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Power of music Women renew passion to play in Community Band

Aurnita Shepherd, Vicki Stafford, both of Covington, and Bonnie Durham of Conyers make beautiful music togther in the Newton County Community Band. The three women all play the clarinet and had given up the hobby for decades before joining the band.

Aurnita Shepherd, Vicki Stafford, both of Covington, and Bonnie Durham of Conyers make beautiful music togther in the Newton County Community Band. The three women all play the clarinet and had given up the hobby for decades before joining the band.

COVINGTON -- Record producer Sam Phillips once said, "Nothing has the strength, the power of music."

Aurnita Shepherd, Vicki Stafford and Bonnie Durham know that's right. Each lady loved playing a musical instrument in their teenage years, but busy lives and other pursuits caused them to put their passion on the back burner. Decades later, they are once again making beautiful music thanks to T.K. Adams and the Newton County Community Band.

Shepherd, Stafford and Durham all play clarinet in the band, which is comprised of 60 members of all ages from eight counties. Their stories have a similar arc: Though they put their clarinets away for decades, none could bear to part with their instruments altogether. That's why today, all three play their original instruments from high school.

"You fall in love with your instrument. Even though I moved, wherever I went I took care to make sure my clarinet was taken care of," said Shepherd.

Adams, the Community Band director, was Shepherd's band teacher in eighth grade.

"He kept saying, 'Shepherd, come back.' I said, 'It's been 20 something years.' I'm not like T.K. I'm not a professional. I just did it because I liked it. But you can't say no to Mr. Adams," she said.

So, encouraged after watching her young nephew play a concert directed by Adams, in 2004 Shepherd once again picked up her beloved clarinet, which had been sitting idle for 25 years. Shepherd remembered much of what she'd learned in high school. The biggest challenge was regaining the breath power and control needed to hold long notes.

"The music just comes back to you," she said.

Like Shepherd, Stafford held onto her clarinet through multiple moves to new towns. She played for several years in the DeKalb Community Band in the early '70s before giving up her hobby. Stafford moved to Covington in 2005 and the next year, attended the lighting of the historic courthouse, where she encountered Adams' wife, Louise, who handed her a flier announcing an upcoming Community Band concert. Stafford attended, and after seeing the group sight read on the spot, left impressed enough to track down T.K. Adams and ask to join.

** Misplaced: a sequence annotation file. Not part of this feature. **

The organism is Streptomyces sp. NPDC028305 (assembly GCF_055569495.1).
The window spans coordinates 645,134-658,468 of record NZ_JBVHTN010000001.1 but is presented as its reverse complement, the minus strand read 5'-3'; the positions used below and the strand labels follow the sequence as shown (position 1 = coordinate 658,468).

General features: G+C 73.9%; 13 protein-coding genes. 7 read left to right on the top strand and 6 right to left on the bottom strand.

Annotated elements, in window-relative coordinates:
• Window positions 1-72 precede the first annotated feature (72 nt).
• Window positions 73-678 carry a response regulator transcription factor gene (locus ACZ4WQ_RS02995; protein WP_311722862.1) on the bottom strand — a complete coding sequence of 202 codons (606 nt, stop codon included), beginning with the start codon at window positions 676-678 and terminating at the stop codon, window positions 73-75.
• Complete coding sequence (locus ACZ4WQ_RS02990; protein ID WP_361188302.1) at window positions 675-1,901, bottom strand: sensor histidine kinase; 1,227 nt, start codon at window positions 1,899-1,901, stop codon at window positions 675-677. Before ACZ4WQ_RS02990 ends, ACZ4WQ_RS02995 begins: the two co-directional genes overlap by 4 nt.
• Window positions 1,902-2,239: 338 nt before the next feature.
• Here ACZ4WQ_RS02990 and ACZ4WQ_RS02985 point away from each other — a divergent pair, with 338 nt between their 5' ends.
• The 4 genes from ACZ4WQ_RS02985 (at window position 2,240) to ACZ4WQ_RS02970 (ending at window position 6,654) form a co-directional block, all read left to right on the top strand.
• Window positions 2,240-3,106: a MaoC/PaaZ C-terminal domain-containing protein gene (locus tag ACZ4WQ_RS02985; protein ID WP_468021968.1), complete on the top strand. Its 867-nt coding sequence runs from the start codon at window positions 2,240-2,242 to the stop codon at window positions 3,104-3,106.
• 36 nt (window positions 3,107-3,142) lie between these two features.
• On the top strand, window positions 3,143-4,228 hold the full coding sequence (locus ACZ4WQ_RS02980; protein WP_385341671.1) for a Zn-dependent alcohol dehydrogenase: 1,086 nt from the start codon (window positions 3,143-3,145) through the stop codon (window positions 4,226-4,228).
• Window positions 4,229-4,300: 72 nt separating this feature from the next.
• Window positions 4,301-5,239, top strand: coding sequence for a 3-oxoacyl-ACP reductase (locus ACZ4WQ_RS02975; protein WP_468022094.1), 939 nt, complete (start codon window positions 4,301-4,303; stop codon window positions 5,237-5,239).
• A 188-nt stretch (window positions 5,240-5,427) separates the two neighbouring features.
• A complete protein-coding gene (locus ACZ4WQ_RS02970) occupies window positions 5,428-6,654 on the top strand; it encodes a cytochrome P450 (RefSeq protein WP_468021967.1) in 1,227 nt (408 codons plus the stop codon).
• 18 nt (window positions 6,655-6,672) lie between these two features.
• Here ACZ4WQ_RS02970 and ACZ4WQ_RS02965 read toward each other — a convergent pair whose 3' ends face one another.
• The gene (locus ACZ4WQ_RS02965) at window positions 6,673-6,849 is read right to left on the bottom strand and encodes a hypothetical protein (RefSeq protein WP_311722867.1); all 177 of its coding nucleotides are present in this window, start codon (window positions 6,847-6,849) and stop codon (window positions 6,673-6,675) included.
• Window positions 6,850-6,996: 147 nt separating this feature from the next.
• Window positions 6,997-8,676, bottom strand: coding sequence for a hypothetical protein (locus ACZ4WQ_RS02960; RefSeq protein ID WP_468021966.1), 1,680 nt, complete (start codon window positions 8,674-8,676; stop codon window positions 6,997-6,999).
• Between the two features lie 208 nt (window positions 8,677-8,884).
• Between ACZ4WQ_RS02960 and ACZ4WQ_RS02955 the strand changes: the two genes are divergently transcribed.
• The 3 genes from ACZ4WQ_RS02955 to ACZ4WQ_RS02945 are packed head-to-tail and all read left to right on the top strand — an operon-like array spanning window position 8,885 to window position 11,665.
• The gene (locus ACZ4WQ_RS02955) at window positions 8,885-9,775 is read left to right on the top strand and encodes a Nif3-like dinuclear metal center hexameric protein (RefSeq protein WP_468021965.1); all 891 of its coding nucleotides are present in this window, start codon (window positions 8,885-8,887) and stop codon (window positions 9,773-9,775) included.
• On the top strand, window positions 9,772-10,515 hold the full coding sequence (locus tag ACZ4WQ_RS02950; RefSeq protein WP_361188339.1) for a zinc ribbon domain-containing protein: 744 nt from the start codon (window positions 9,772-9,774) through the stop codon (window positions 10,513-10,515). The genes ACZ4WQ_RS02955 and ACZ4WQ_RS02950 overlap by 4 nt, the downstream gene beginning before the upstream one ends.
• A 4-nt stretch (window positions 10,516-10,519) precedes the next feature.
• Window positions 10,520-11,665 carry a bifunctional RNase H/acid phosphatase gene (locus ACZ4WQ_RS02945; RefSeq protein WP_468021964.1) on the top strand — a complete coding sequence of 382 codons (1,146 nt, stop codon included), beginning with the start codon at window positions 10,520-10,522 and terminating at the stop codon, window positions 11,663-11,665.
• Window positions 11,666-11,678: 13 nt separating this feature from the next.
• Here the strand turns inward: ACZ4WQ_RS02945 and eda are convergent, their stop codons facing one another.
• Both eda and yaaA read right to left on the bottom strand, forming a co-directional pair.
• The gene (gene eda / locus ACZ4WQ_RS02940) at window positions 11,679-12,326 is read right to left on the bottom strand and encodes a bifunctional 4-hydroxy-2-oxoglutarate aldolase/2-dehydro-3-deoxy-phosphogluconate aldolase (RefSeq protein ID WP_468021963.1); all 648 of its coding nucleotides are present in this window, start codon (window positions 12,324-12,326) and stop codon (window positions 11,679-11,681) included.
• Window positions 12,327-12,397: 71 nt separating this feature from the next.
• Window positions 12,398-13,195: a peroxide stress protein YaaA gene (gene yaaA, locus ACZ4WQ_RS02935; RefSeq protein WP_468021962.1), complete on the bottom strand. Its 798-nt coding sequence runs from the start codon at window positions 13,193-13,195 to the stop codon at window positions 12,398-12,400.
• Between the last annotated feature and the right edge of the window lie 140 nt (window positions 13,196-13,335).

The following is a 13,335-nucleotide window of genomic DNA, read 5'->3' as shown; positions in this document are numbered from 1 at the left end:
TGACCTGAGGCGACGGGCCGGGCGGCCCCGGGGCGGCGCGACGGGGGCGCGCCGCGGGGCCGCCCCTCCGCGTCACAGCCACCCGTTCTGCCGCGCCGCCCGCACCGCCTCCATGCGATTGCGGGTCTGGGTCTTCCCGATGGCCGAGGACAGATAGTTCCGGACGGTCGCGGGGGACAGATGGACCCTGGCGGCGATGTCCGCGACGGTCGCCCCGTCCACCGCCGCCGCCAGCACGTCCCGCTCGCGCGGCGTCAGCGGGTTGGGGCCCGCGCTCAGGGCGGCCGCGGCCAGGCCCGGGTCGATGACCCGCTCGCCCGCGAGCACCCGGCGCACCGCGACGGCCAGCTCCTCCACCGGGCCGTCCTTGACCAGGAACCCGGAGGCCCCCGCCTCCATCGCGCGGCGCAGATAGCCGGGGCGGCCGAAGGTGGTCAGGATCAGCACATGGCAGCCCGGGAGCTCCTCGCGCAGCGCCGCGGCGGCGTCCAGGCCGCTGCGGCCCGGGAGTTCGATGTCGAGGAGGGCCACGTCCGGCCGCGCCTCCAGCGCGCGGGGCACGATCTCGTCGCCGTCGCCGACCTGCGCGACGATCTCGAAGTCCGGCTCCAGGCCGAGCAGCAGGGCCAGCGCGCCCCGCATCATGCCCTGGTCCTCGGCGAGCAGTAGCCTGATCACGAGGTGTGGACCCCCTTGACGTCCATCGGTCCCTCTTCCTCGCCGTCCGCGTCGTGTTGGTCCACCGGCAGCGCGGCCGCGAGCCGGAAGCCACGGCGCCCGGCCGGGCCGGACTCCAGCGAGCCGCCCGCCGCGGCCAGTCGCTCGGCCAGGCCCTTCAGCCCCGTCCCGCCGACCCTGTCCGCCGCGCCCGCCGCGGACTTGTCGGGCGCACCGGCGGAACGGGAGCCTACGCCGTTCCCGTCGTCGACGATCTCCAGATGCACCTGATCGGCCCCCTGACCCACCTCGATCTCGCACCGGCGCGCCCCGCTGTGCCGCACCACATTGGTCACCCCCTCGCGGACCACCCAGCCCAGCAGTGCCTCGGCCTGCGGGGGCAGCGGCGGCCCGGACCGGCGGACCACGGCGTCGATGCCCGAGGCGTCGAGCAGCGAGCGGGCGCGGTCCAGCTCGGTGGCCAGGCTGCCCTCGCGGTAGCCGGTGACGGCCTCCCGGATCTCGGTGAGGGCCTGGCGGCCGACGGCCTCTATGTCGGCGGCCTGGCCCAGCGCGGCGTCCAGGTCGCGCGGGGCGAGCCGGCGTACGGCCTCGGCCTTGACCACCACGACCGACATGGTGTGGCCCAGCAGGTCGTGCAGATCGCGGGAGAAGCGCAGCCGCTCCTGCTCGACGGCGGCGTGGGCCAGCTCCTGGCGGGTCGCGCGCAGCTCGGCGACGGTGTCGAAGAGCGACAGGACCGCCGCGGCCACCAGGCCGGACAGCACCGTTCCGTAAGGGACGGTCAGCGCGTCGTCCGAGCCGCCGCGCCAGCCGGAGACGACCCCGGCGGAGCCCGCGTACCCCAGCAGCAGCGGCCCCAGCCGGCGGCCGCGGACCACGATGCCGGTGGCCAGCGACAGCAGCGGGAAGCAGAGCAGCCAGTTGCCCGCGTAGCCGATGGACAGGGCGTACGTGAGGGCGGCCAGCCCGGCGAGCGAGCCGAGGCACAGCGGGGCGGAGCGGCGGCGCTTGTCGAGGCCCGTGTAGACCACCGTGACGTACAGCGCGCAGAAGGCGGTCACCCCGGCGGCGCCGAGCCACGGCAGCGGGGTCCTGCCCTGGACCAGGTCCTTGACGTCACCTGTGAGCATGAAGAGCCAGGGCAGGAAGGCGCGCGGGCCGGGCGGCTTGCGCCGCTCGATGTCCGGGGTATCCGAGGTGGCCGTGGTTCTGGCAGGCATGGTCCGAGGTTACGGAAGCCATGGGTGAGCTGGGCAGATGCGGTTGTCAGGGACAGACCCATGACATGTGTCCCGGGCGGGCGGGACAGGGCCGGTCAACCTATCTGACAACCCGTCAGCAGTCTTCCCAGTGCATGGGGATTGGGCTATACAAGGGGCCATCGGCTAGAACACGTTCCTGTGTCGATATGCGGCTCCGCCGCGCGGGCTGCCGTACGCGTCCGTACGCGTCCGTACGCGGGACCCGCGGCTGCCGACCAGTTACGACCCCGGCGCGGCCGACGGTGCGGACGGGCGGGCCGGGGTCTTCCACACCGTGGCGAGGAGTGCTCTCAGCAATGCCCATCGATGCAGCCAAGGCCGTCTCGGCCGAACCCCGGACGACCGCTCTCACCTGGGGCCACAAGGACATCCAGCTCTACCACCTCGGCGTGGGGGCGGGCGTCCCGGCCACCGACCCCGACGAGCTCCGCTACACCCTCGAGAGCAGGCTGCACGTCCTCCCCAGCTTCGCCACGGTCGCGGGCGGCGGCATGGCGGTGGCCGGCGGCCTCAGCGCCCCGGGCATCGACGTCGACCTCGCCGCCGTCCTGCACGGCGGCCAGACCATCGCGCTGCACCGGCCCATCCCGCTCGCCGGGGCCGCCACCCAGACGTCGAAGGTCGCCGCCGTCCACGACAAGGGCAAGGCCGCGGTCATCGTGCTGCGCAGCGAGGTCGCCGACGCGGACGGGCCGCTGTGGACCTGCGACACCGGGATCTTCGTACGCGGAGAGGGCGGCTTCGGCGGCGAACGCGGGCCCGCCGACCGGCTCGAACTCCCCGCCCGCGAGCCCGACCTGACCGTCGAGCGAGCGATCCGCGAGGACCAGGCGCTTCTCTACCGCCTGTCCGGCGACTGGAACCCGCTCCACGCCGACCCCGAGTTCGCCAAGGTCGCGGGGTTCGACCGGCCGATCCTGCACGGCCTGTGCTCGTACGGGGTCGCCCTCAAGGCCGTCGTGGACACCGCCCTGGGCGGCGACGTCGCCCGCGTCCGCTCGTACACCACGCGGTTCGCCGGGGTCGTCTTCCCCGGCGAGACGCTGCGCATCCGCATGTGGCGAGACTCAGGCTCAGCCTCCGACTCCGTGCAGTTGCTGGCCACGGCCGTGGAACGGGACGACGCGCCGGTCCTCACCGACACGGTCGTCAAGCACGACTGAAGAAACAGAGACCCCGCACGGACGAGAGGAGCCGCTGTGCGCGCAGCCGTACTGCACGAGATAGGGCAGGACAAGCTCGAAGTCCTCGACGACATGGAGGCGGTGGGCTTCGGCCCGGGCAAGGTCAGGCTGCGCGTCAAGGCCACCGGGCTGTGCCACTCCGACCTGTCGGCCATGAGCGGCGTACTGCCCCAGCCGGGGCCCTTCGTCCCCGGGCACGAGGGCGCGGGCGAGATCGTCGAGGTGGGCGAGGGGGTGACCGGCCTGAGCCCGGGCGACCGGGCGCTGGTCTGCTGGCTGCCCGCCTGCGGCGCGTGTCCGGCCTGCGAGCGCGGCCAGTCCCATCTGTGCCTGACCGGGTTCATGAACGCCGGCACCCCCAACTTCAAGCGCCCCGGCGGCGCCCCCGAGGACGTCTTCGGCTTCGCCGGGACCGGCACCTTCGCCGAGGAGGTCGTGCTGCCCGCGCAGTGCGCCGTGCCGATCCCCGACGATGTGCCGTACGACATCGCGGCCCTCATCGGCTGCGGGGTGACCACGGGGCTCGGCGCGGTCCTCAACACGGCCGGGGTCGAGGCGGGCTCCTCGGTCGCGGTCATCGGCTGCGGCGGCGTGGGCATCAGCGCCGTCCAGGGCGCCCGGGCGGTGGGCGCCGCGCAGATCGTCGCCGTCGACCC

"It had been 34 years since I'd picked up that horn," she said. The instrument was still good, though the pads were dried out and it required a few repairs.

Stafford, too, found that despite the long stretch of time, she had a bit of sensory memory when it came to playing.

"It was not as hard as I thought, but not quite like riding a bike," she said.

Durham played piano as a child and took up clarinet in the eighth grade. Her fondest memories of high school involve band: football games, concerts, competitions. But marriage, children and grandchildren took Durham's attention away from music.

After moving to Conyers in 1993, her church choir director, a member of the Community Band, urged her to join. It would take 17 years for Durham to follow his advice.

"I kept saying, 'One of these days.'" She finally decided it was time to play again in 2010. She found her original fingering charts and instrument from her high school band days and, "I picked it right back up," despite a more than 40-year break.

"I'm kind of proud that I'm able to do it," she said.

The women go to practice once a week for two hours and perform three concerts a year. All three said they've found new fulfillment in an old hobby.

"It's relaxing," said Shepherd. "After a day at work and the stresses and hassles of work, you come (to practice) and let go of all the stress."

Stafford said playing music helps keep her mind active.

"I can only do so many crossword puzzles. I try to keep my mind fresh. Plus, it's neat to be in an organized group of people that have the same interest," she said. "T.K. Adams is a very inspirational person. He lives and breathes music. It's worth it just to be with him each week."

All those years, and the power of music never subsided for Shepherd, Stafford and Durham. It was strong enough to keep them holding on for another chance to play, however unlikely that seemed, and now, they have rediscovered a common passion.

Years ago, Shepherd said, "I would look at (my clarinet) and say, 'Maybe one day.' And this is one day."